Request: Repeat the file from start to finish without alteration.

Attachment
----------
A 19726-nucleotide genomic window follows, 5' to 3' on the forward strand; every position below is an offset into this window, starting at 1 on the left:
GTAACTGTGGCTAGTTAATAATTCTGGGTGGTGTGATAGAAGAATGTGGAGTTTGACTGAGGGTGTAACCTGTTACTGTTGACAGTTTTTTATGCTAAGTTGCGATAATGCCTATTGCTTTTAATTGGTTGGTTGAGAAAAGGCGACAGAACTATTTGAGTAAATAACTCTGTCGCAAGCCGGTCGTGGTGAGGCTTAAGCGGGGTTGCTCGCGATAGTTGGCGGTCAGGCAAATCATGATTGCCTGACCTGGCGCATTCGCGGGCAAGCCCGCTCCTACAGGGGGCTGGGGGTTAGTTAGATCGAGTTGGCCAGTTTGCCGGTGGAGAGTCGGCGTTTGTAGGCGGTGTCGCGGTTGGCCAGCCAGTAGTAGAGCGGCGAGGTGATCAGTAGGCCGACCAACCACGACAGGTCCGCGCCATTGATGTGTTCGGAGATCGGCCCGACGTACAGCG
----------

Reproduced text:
A 19726-nucleotide genomic window follows, 5' to 3' on the forward strand; every position below is an offset into this window, starting at 1 on the left:
GTAACTGTGGCTAGTTAATAATTCTGGGTGGTGTGATAGAAGAATGTGGAGTTTGACTGAGGGTGTAACCTGTTACTGTTGACAGTTTTTTATGCTAAGTTGCGATAATGCCTATTGCTTTTAATTGGTTGGTTGAGAAAAGGCGACAGAACTATTTGAGTAAATAACTCTGTCGCAAGCCGGTCGTGGTGAGGCTTAAGCGGGGTTGCTCGCGATAGTTGGCGGTCAGGCAAATCATGATTGCCTGACCTGGCGCATTCGCGGGCAAGCCCGCTCCTACAGGGGGCTGGGGGTTAGTTAGATCGAGTTGGCCAGTTTGCCGGTGGAGAGTCGGCGTTTGTAGGCGGTGTCGCGGTTGGCCAGCCAGTAGTAGAGCGGCGAGGTGATCAGTAGGCCGACCAACCACGACAGGTCCGCGCCATTGATGTGTTCGGAGATCGGCCCGACGTACAGCG